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What is it like working on an oil rig? Part 2

Posted: 16/11/2011 5:00:00 AM by Mining Oil and Gas Jobs
Filed under: Oil-and-gas, Job-seekers


Yesterday we took a look at what it’s like working on an oil rig off the Australian coast. We focused the positives, based on the experiences of Andy, an Aussie who’s been on the rigs for five years. Today, Andy tells us about some of the disadvantages of working on oil rigs.

Challenges of working on an oil rig

While not wanting to whinge, Andy was pretty straight with us about what he sees as the “many negative aspects to living and working away from home”.

“Relationships with friends and family often break down,” he said.

“This, in my opinion, is the worst thing about being away. The amount of marriages breaking up I have heard of is astronomically bad and even when things ‘are going well at home’, there is still fear and imbalance with almost everyone out there.”

So the strength of your relationships is likely to be tested.

“From my experience absence makes the heart grow fonder, but then it seems the distance can act as a curtain to hide problems behind,” Andy said.

“Telephone or, worse, email arguments are very uncool and often unresolved. But I do know some families that seem to have been doing this for years and, because they are so strong as a unit, seem to work through everything well together.”


If you’re thinking about getting a job on an oil rig, it’s definitely best to discuss it with your family first.

Terms and conditions

There’s also the issue of job security. You won’t necessarily be employed in the traditional “full-time” way you might expect.

“I am also a casual employee, meaning I have no sick leave, no paid holidays (these things are incorporated into my day rate) and a clause that I can get fired with two hours notice,” Andy said.

Cramped quarters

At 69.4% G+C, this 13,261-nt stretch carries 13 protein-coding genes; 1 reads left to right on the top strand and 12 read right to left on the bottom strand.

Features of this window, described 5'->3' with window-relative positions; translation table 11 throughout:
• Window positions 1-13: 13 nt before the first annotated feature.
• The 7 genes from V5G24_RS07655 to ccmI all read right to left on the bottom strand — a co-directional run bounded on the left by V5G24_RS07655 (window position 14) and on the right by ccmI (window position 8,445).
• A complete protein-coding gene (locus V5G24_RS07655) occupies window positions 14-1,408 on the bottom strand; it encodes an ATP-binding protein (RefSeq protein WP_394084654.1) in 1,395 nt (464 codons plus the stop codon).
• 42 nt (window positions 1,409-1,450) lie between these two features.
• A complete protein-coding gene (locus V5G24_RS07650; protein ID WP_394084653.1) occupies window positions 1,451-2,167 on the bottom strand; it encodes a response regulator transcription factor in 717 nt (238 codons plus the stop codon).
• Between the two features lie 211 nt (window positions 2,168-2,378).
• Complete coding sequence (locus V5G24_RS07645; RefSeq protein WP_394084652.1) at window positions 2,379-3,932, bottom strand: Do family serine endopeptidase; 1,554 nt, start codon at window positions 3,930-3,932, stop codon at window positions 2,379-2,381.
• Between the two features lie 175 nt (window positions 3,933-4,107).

Then, of course, there are the living conditions. Andy says rigs are “smelly, unsafe, uncomfortable, cramped” and they certainly don’t offer much privacy.

“You’re often sharing a room with three other people (who will smell bad, stay up late, belch and snore loudly),”
he said.

“Two of these rooms will share a bathroom or, worse, there’ll be just one large communal bathroom with showers and toilets.”

Leisure time on an oil rig

And what about your free time?

Andy says there are four forms of recreation:
  • The galley: “Where the food is fantastic and I frequently gain weight”.
  • The gym: “The battle for ‘mirror space’ to perfect your bicep curl is not on my agenda, but everywhere has an exercise bike and rowing machine. Also there is usually a helideck where you can walk laps. Swimming is banned – too many sharks!”
  • The TV room: Every rig/boat has a massive TV where people put on movies or watch one of the million Foxtel channels – but it is almost always tuned into re-runs of cage fighting championships.
  • Reading: “My favourite recreation is to read a book that takes me away to another time and place, before I fall asleep dreaming I am anywhere other than in a room with three other smelly, snoring men.”

Remember Andy has been working on the rigs for five years, and plans to do another two. For all of these little grumbles and concerns, it’s a lifestyle he loves and the advantages outweigh the disadvantages.

If you’re interested in getting a job in the oil and gas industry, check out our Lifestyle Guide. Don’t forget to hop over to our jobs board and find a job in the oil and gas industry.

What do you think; could you live on an oil rig?



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